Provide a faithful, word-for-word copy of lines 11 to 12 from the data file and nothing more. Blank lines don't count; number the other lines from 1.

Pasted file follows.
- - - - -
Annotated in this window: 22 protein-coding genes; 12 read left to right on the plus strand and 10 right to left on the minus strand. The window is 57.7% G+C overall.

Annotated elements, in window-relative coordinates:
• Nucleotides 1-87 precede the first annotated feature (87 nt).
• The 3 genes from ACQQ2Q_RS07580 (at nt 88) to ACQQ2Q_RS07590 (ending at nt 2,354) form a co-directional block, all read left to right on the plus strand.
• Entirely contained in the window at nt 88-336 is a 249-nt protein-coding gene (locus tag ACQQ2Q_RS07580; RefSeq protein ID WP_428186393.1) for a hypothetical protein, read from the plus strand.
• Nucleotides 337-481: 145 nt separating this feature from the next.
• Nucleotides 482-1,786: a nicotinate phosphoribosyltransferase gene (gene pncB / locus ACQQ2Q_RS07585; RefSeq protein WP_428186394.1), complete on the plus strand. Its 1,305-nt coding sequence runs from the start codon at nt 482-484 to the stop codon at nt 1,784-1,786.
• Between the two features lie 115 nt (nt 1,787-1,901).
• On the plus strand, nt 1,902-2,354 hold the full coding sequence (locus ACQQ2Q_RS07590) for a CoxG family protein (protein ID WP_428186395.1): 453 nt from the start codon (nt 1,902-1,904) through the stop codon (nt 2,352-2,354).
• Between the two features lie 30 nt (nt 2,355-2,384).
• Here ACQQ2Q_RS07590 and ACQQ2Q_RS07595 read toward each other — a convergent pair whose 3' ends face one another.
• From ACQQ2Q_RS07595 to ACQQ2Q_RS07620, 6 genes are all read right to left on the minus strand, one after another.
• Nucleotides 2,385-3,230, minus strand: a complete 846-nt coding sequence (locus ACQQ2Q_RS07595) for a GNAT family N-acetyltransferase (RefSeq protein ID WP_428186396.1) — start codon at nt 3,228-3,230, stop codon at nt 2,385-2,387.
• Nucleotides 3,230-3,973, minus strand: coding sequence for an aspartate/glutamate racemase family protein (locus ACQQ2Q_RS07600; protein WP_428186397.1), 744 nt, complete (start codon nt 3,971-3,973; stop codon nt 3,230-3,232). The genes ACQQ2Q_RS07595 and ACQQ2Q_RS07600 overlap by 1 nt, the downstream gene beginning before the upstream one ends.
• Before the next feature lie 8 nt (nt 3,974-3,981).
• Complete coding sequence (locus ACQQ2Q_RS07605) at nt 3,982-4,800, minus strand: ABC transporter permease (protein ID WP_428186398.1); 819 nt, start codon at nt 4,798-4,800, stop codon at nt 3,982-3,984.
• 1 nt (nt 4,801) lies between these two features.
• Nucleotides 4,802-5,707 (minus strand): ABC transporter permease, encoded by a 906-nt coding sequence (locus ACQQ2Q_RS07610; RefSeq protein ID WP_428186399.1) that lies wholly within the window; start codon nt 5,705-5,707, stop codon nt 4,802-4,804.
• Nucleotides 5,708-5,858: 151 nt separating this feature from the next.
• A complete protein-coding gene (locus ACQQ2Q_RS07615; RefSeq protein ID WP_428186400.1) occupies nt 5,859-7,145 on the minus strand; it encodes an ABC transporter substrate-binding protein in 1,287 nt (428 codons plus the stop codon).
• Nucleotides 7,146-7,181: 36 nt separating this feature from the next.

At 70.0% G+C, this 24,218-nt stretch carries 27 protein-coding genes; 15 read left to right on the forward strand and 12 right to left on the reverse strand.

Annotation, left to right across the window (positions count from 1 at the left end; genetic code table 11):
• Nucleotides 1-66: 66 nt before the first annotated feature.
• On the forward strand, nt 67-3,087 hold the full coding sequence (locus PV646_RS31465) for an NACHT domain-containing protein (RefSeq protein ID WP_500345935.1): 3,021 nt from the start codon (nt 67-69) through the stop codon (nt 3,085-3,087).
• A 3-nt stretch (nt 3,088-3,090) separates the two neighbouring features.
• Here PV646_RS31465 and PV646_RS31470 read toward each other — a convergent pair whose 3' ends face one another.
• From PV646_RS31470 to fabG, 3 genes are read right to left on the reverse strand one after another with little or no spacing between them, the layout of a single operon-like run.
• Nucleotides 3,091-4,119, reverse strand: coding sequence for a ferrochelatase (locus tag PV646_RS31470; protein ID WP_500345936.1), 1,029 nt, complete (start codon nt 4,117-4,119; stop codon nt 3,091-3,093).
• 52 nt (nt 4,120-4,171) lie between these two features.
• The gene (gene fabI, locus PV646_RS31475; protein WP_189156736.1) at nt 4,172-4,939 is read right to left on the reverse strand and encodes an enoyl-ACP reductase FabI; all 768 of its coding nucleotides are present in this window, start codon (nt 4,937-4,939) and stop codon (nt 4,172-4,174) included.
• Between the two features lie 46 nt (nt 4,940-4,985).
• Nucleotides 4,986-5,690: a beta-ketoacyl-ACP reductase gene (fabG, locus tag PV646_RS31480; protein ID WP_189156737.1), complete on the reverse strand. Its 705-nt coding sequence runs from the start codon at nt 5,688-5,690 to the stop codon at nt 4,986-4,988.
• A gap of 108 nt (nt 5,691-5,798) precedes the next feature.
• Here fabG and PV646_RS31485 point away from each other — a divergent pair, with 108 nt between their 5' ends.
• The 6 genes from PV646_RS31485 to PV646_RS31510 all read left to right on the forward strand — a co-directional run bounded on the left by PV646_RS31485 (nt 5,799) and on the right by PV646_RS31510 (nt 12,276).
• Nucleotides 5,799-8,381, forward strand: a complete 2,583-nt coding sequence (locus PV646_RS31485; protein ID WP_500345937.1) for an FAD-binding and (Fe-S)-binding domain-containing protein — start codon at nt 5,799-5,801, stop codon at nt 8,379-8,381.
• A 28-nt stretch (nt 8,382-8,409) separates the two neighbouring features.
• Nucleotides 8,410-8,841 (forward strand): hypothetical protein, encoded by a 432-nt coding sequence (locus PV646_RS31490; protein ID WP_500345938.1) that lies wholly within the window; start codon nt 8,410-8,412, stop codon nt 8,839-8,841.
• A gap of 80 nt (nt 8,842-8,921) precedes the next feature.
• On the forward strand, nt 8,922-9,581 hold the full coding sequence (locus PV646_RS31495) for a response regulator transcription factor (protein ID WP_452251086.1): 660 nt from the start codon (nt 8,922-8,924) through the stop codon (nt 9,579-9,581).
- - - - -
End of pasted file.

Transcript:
• Here ACQQ2Q_RS07590 and ACQQ2Q_RS07595 read toward each other — a convergent pair whose 3' ends face one another.
• From ACQQ2Q_RS07595 to ACQQ2Q_RS07620, 6 genes are all read right to left on the minus strand, one after another.